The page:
Salad is one of the most basic components of a meal: toss some greens together with a light vinaigrette and you’ve got the basis for a healthy and delicious dish, particularly perfect for summer. But a salad can also be a meal and not a mere side dish. And the true beauty of salads? There aren’t really a lot of rules for what can or can’t be included either way. Chopped vegetables? Sure. Meat? Cheese? Hardboiled eggs? Add them all in! Even fruit fits. And a truly great salad is a work of art.
The Salad Days…of Salad
Salads date all the way back to the Roman Empire. Technically defined in the “Oxford English Dictionary” as “a cold dish of various mixtures of raw or cooked vegetables, usually seasoned with oil, vinegar, or other dressing and sometimes accompanied by meat, fish, or other ingredients,” or more simply, “A mixture containing a specified ingredient served with a dressing,” the beauty of a freshly tossed salad is undeniable. But as a side dish or a main course, other types of salad definitely have the edge of being able to be made ahead (potato salad and pasta salad are prime examples, but even kale salad will hold up in the cooler or fridge). Salads composed of simply the freshest vegetables you can find (summer tomatoes, cucumbers, green beans, etc.) are also wonderful, lettuce or not.
Related Reading: 11 Chunky Summer Salads That Skip the Lettuce
Salad became extremely popular in the United States in the 1920s, when cookbooks devoted to only salad were published (the trend’s coming back and we love it), and tossed salads became the norm. Fruit salad, and the iconic American invention Jell-O salad (neither Jell-O, nor salad) were also popular choices.
Salads have also had plenty of pop culture moments—who can forget the catchy assertion from “The Simpsons” that “You don’t win friends with salad” (or the entire “Seinfeld” episode that revolved around “a big salad”)? Going back even further, the phrase “salad days” (used to refer to one’s green youth) dates back to 1606, when Shakespeare turned the phrase in “Antony and Cleopatra.”
Salads have staying power for sure, and they have infinite variations, but there are some basic rules you can follow to ensure you banish bad salads.
How should you get started on building your perfect summer salad?
First, figure out if you’re interested in a salad based on greens, or what the French would call a salade composée, which is a series of ingredients arranged on a plate. Then, consult Our Best Salad Recipes, Rules, Tips & Tricks. It covers the following basics in way more depth, plus includes general salad rules to live by and lots of gorgeous and delicious salad recipes.
But at a glance, these are the key components of any salad that you should aim to balance in perfect harmony (leaning on the side of lighter and brighter for the hotter months of the year):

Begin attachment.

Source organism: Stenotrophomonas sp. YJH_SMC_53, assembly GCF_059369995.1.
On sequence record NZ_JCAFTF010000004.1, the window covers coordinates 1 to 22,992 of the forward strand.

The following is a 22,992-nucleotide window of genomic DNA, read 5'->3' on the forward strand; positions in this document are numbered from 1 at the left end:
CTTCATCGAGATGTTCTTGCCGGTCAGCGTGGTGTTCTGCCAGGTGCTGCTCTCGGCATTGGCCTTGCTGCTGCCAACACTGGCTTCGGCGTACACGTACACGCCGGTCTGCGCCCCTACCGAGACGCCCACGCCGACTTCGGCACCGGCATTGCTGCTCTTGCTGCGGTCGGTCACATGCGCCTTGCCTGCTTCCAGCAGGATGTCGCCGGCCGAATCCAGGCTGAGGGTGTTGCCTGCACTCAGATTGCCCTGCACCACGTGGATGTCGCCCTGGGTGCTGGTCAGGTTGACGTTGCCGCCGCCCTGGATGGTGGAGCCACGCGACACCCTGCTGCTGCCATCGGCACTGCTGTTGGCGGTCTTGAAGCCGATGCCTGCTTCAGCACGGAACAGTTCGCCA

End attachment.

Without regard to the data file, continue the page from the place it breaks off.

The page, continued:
The most important part of the salad is the base, whether it is delicate leafy greens, hearty greens like kale, thinly sliced cooked or raw vegetables, grains, or a combination of the the above. Play around with different lettuces, vegetables, even fruits, and let the base will inform what you add to it next.
Pro-Tip: If you want your lettuce to last longer in the refrigerator, store it in an airtight lidded container with some paper towels to absorb any moisture. This will keep the lettuce fresh for as long as possible and you’ll have no excuse not to have a fantastic salad on the table in only a matter of minutes.
VeggieZips Produce Storage Bags, 22 for $13.99 on Amazon
You can also try these breathable, zip-top storage bags with moisture-absorbing liners to keep your greens, herbs, and other produce fresher longer.
Oil-and-vinegar is a salad dressing at its most basic. But the oil can be nut, olive, grapeseed, or a combination of several. The acid can be in the form of red wine vinegar, rice vinegar, or lemon juice (just for starters). And you can add lots of other things to it to change the texture and flavor.
On the subject of vinaigrette, stop using the old 3:1 ratio and go for 2:1 instead (let Andy Swallow, founder of Mixt Greens, explain):
Plus, there are plenty of other salad dressing styles to choose from.
You don’t have to include something from every category in every salad, but it’s nice to balance at least a couple elements from these six flavor families in your bowl or on your plate:
1. Salty (cheeses, cured meats, capers, olives, anchovies)
2. Sour (tomatoes, kumquats, grapefruit, pineapple, dried cherries or cranberries, or pickled foods)
3. Sweet (dates, plums, golden raisins, apples, pears, citrus, stone fruit, grapes, berries, figs, melon, roasted beets or sweet potatoes)
4. Bitter (broccoli rabe, radicchio, grapefruit, radish, endive, garlic, eggplant, arugula)
5. Umami (nori, cured or smoked meats and fish, aged cheese, fermented foods like black beans or kimchi, mushrooms, miso, tahini)
Once you’ve got the basics down, you should start thinking about what kind of textures you’d like to include in your salad. Mix and match different levels of crunchiness for success. Additional textures you should think about including are: crispy, creamy, chewy, and juicy.
See How to Troubleshoot Your Salad for more tips, tricks, and superb salad recipes.
Those Other Summer Salads
As with green salads, grain salads, and veggie salads, when it comes to finding your perfect salad, the key is experimentation, but always attempting balance.